Barring an unforeseen setback, the procedure typically requires a four-to-six-week recovery process, easily allowing Wilson to be ready by the start of Spring Training -- and perhaps playing long-toss by mid-December, if he's so inclined.
After his last start of the regular season, on Oct. 1, Wilson revealed he had been pitching with bone spurs in his elbow throughout most of the second half and would soon undergo the routine procedure -- the same one he had with the Rangers in 2008.
"I tried to make a million adjustments to get around it, to the point where now I'm standing on the first-base side, trying to get an angle because I can't throw sinkers anymore because my arm doesn't work right," Wilson, who finished his first season with the Angels 13-10 with a 3.83 ERA in 34 starts, said then.
"It's one of those things where you push yourself through anything because your job is to go out there and pitch. The coaching staff and the training staff have been really great to help me to try to come up with adjustments and try to figure out if there's anything we can do. But bone's not muscle, so there's really one way to get it taken care of."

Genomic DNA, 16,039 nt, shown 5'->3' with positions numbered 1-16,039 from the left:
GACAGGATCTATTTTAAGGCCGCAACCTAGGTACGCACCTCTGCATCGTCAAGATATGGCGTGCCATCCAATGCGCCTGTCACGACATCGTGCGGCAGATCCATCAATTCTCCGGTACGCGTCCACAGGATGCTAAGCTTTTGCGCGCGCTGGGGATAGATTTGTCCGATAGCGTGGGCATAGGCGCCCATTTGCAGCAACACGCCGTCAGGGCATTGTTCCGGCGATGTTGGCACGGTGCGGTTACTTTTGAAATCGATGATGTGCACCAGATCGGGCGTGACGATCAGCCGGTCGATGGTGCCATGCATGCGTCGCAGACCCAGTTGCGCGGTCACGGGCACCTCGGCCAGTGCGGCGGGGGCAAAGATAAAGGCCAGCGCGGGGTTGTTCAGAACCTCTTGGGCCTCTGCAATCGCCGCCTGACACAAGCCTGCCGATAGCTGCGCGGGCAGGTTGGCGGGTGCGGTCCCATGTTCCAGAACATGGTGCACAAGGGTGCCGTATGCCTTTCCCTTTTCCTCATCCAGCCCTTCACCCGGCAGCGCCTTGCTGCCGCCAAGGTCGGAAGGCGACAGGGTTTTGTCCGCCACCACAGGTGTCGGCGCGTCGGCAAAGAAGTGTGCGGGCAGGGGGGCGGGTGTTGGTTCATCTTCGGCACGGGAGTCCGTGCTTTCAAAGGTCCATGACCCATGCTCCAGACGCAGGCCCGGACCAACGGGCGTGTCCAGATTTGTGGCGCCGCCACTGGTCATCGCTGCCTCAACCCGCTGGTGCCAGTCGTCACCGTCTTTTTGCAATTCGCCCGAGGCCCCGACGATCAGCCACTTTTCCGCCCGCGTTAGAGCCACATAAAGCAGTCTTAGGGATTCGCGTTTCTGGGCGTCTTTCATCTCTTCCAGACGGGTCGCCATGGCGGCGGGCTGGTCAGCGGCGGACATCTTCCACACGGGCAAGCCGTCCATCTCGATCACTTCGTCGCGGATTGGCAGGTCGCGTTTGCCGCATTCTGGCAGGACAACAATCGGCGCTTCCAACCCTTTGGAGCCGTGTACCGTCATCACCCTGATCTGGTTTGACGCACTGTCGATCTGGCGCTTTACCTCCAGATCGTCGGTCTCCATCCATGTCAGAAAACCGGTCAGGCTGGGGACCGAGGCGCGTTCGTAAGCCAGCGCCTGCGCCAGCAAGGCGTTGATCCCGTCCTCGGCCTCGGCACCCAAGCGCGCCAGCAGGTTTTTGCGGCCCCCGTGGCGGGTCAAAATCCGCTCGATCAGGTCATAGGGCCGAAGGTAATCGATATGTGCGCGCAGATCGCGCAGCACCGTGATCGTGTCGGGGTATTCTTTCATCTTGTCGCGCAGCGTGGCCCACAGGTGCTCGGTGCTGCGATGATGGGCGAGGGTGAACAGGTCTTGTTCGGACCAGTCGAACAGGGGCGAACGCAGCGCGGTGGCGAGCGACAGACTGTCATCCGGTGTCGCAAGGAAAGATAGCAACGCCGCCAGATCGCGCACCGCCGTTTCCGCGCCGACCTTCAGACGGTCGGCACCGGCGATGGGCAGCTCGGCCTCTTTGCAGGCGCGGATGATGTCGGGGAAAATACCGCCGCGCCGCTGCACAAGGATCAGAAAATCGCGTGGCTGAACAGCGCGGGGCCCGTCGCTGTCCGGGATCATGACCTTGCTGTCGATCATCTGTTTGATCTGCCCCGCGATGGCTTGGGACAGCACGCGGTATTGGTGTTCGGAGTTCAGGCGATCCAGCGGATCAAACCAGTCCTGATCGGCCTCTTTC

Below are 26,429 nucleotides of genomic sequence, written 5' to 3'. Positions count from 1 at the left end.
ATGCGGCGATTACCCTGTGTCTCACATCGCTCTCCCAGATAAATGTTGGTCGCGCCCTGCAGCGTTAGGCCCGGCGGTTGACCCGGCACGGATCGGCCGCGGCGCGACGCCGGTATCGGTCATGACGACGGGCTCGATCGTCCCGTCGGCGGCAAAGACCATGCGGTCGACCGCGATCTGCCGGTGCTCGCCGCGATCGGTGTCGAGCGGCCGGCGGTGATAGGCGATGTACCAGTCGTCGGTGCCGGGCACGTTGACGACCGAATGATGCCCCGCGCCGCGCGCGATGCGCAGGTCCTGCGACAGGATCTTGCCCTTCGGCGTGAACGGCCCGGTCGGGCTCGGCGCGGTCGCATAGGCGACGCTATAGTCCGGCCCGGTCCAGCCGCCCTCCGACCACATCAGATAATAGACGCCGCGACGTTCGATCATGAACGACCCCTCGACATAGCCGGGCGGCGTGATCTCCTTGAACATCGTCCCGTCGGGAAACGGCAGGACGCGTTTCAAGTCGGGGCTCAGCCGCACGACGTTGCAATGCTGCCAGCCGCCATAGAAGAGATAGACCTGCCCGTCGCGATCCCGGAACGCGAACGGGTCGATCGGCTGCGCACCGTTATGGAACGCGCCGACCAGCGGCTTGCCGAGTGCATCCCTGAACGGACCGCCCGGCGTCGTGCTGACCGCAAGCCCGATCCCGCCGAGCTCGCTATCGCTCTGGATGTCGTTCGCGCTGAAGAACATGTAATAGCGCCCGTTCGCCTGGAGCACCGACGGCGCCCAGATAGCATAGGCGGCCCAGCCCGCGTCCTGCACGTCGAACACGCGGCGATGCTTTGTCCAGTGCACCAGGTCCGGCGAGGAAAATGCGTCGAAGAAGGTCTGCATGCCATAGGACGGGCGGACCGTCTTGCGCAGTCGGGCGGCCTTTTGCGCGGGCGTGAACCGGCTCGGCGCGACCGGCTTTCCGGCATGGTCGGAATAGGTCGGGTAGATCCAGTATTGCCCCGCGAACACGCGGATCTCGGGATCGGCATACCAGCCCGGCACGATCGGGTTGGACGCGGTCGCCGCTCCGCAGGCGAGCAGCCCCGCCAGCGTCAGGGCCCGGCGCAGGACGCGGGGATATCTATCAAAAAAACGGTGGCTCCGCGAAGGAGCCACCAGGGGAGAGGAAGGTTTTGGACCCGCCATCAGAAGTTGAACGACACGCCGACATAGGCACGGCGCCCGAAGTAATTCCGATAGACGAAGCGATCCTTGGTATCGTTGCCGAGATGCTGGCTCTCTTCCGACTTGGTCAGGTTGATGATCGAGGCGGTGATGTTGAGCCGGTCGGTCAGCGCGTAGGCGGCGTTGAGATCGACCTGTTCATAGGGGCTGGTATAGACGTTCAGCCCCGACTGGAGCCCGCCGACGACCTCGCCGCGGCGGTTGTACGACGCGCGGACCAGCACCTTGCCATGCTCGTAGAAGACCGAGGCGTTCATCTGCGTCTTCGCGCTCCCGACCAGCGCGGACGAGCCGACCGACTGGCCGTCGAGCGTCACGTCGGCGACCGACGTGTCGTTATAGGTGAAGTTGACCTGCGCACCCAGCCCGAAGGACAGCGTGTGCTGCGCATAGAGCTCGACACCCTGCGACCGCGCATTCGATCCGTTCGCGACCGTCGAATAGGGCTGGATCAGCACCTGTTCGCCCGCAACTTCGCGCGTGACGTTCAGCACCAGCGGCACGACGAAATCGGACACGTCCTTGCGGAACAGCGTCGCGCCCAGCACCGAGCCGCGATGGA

The 31-year-old left-hander went 9-5 with a 2.43 ERA in the first half, en route to making his second straight All-Star team. In the second half, though, he struggled with his command and finished 4-5 with a 5.54 ERA.
"By and large, it was the tale of two seasons for him," Dipoto said. "All-Star first half, where he probably couldn't be a whole lot better, and second half, it was a struggle for him. But I can't tell you what he felt like internally, how much this affected him. Those [offseason procedures] are not my decisions to make. He's in tune with his body, he knows how much pain he was feeling. All we're doing as an organization is doing the right thing for the player."
Alden Gonzalez is a reporter for MLB.com. Read his blog, Gonzo and "The Show", and follow him on Twitter @Alden_Gonzalez. This story was not subject to the approval of Major League Baseball or its clubs.